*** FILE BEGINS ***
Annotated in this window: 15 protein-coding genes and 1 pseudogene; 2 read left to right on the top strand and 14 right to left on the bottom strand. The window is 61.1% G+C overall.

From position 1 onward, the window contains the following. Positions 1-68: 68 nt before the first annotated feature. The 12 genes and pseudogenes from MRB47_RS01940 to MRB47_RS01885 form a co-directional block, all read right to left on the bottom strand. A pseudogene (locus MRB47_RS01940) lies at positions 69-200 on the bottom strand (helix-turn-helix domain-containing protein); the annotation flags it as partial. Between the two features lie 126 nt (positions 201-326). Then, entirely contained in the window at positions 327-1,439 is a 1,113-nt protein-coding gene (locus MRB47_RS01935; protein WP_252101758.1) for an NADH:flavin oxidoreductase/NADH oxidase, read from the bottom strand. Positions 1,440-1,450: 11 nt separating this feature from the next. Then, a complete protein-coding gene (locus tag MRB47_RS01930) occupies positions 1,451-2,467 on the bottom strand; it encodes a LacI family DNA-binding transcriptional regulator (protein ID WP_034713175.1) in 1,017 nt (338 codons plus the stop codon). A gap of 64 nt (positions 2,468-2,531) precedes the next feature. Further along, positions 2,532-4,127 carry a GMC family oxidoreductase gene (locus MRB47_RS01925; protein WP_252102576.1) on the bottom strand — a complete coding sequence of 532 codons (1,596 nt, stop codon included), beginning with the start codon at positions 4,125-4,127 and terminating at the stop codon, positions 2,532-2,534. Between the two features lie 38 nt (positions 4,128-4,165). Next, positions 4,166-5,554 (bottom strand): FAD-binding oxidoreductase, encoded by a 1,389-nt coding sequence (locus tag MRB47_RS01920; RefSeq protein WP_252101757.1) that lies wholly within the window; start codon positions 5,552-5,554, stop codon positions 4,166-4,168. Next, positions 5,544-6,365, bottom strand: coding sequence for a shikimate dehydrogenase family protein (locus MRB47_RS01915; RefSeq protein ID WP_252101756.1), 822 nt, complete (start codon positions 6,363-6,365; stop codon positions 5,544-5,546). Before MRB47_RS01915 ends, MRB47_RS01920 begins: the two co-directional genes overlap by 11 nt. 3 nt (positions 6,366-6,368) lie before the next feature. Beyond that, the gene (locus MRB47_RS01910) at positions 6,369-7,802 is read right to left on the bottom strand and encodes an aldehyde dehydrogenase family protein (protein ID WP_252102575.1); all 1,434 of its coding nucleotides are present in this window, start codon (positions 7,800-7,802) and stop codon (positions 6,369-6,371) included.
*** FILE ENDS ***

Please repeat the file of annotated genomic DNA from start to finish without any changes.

Annotated in this window: 15 protein-coding genes and 1 pseudogene; 2 read left to right on the top strand and 14 right to left on the bottom strand. The window is 61.1% G+C overall.

From position 1 onward, the window contains the following. Positions 1-68: 68 nt before the first annotated feature. The 12 genes and pseudogenes from MRB47_RS01940 to MRB47_RS01885 form a co-directional block, all read right to left on the bottom strand. A pseudogene (locus MRB47_RS01940) lies at positions 69-200 on the bottom strand (helix-turn-helix domain-containing protein); the annotation flags it as partial. Between the two features lie 126 nt (positions 201-326). Then, entirely contained in the window at positions 327-1,439 is a 1,113-nt protein-coding gene (locus MRB47_RS01935; protein WP_252101758.1) for an NADH:flavin oxidoreductase/NADH oxidase, read from the bottom strand. Positions 1,440-1,450: 11 nt separating this feature from the next. Then, a complete protein-coding gene (locus tag MRB47_RS01930) occupies positions 1,451-2,467 on the bottom strand; it encodes a LacI family DNA-binding transcriptional regulator (protein ID WP_034713175.1) in 1,017 nt (338 codons plus the stop codon). A gap of 64 nt (positions 2,468-2,531) precedes the next feature. Further along, positions 2,532-4,127 carry a GMC family oxidoreductase gene (locus MRB47_RS01925; protein WP_252102576.1) on the bottom strand — a complete coding sequence of 532 codons (1,596 nt, stop codon included), beginning with the start codon at positions 4,125-4,127 and terminating at the stop codon, positions 2,532-2,534. Between the two features lie 38 nt (positions 4,128-4,165). Next, positions 4,166-5,554 (bottom strand): FAD-binding oxidoreductase, encoded by a 1,389-nt coding sequence (locus tag MRB47_RS01920; RefSeq protein WP_252101757.1) that lies wholly within the window; start codon positions 5,552-5,554, stop codon positions 4,166-4,168. Next, positions 5,544-6,365, bottom strand: coding sequence for a shikimate dehydrogenase family protein (locus MRB47_RS01915; RefSeq protein ID WP_252101756.1), 822 nt, complete (start codon positions 6,363-6,365; stop codon positions 5,544-5,546). Before MRB47_RS01915 ends, MRB47_RS01920 begins: the two co-directional genes overlap by 11 nt. 3 nt (positions 6,366-6,368) lie before the next feature. Beyond that, the gene (locus MRB47_RS01910) at positions 6,369-7,802 is read right to left on the bottom strand and encodes an aldehyde dehydrogenase family protein (protein ID WP_252102575.1); all 1,434 of its coding nucleotides are present in this window, start codon (positions 7,800-7,802) and stop codon (positions 6,369-6,371) included.